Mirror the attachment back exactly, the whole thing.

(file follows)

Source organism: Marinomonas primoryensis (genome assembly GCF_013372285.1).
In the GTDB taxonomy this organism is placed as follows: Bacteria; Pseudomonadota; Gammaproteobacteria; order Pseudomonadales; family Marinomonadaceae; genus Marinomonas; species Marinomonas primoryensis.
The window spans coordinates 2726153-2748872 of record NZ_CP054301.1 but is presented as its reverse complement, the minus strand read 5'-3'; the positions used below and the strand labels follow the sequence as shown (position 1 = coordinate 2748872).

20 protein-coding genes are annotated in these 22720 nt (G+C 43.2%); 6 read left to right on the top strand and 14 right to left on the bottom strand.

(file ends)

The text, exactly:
Source organism: Marinomonas primoryensis (genome assembly GCF_013372285.1).
In the GTDB taxonomy this organism is placed as follows: Bacteria; Pseudomonadota; Gammaproteobacteria; order Pseudomonadales; family Marinomonadaceae; genus Marinomonas; species Marinomonas primoryensis.
The window spans coordinates 2726153-2748872 of record NZ_CP054301.1 but is presented as its reverse complement, the minus strand read 5'-3'; the positions used below and the strand labels follow the sequence as shown (position 1 = coordinate 2748872).

20 protein-coding genes are annotated in these 22720 nt (G+C 43.2%); 6 read left to right on the top strand and 14 right to left on the bottom strand.